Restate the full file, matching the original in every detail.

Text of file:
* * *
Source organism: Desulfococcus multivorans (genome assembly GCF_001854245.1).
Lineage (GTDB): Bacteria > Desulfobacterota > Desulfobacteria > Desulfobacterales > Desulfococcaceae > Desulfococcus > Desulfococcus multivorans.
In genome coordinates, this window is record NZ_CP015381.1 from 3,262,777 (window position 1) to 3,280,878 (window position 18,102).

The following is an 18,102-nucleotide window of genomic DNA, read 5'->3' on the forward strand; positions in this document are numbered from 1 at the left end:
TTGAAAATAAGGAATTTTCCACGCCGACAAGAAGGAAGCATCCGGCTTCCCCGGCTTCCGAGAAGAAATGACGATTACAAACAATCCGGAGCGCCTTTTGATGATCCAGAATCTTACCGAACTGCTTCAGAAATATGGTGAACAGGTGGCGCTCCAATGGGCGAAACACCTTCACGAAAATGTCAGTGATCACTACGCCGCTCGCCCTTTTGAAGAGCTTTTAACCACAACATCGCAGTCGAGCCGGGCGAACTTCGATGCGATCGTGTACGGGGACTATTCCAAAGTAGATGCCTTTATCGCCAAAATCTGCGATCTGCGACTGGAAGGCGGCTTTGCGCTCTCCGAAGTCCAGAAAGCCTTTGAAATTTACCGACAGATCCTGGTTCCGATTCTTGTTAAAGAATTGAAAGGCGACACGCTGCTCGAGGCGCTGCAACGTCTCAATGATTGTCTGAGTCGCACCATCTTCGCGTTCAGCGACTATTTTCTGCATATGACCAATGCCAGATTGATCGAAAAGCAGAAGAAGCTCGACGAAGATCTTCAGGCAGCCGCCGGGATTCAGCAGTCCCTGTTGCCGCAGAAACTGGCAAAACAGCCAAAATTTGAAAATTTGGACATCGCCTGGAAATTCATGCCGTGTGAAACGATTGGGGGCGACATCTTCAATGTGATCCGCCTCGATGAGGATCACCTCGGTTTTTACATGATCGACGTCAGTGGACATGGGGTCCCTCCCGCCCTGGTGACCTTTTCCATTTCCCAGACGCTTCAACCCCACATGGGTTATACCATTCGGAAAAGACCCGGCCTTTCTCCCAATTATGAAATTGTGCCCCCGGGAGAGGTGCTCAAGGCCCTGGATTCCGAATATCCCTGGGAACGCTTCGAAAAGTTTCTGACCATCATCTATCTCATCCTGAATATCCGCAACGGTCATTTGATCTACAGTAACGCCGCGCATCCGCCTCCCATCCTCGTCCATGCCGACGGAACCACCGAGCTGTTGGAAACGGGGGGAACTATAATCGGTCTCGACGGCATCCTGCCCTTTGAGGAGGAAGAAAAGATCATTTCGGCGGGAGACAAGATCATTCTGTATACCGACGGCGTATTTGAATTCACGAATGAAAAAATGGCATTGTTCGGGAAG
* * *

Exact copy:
Source organism: Desulfococcus multivorans (genome assembly GCF_001854245.1).
Lineage (GTDB): Bacteria > Desulfobacterota > Desulfobacteria > Desulfobacterales > Desulfococcaceae > Desulfococcus > Desulfococcus multivorans.
In genome coordinates, this window is record NZ_CP015381.1 from 3,262,777 (window position 1) to 3,280,878 (window position 18,102).

The following is an 18,102-nucleotide window of genomic DNA, read 5'->3' on the forward strand; positions in this document are numbered from 1 at the left end:
TTGAAAATAAGGAATTTTCCACGCCGACAAGAAGGAAGCATCCGGCTTCCCCGGCTTCCGAGAAGAAATGACGATTACAAACAATCCGGAGCGCCTTTTGATGATCCAGAATCTTACCGAACTGCTTCAGAAATATGGTGAACAGGTGGCGCTCCAATGGGCGAAACACCTTCACGAAAATGTCAGTGATCACTACGCCGCTCGCCCTTTTGAAGAGCTTTTAACCACAACATCGCAGTCGAGCCGGGCGAACTTCGATGCGATCGTGTACGGGGACTATTCCAAAGTAGATGCCTTTATCGCCAAAATCTGCGATCTGCGACTGGAAGGCGGCTTTGCGCTCTCCGAAGTCCAGAAAGCCTTTGAAATTTACCGACAGATCCTGGTTCCGATTCTTGTTAAAGAATTGAAAGGCGACACGCTGCTCGAGGCGCTGCAACGTCTCAATGATTGTCTGAGTCGCACCATCTTCGCGTTCAGCGACTATTTTCTGCATATGACCAATGCCAGATTGATCGAAAAGCAGAAGAAGCTCGACGAAGATCTTCAGGCAGCCGCCGGGATTCAGCAGTCCCTGTTGCCGCAGAAACTGGCAAAACAGCCAAAATTTGAAAATTTGGACATCGCCTGGAAATTCATGCCGTGTGAAACGATTGGGGGCGACATCTTCAATGTGATCCGCCTCGATGAGGATCACCTCGGTTTTTACATGATCGACGTCAGTGGACATGGGGTCCCTCCCGCCCTGGTGACCTTTTCCATTTCCCAGACGCTTCAACCCCACATGGGTTATACCATTCGGAAAAGACCCGGCCTTTCTCCCAATTATGAAATTGTGCCCCCGGGAGAGGTGCTCAAGGCCCTGGATTCCGAATATCCCTGGGAACGCTTCGAAAAGTTTCTGACCATCATCTATCTCATCCTGAATATCCGCAACGGTCATTTGATCTACAGTAACGCCGCGCATCCGCCTCCCATCCTCGTCCATGCCGACGGAACCACCGAGCTGTTGGAAACGGGGGGAACTATAATCGGTCTCGACGGCATCCTGCCCTTTGAGGAGGAAGAAAAGATCATTTCGGCGGGAGACAAGATCATTCTGTATACCGACGGCGTATTTGAATTCACGAATGAAAAAATGGCATTGTTCGGGAAG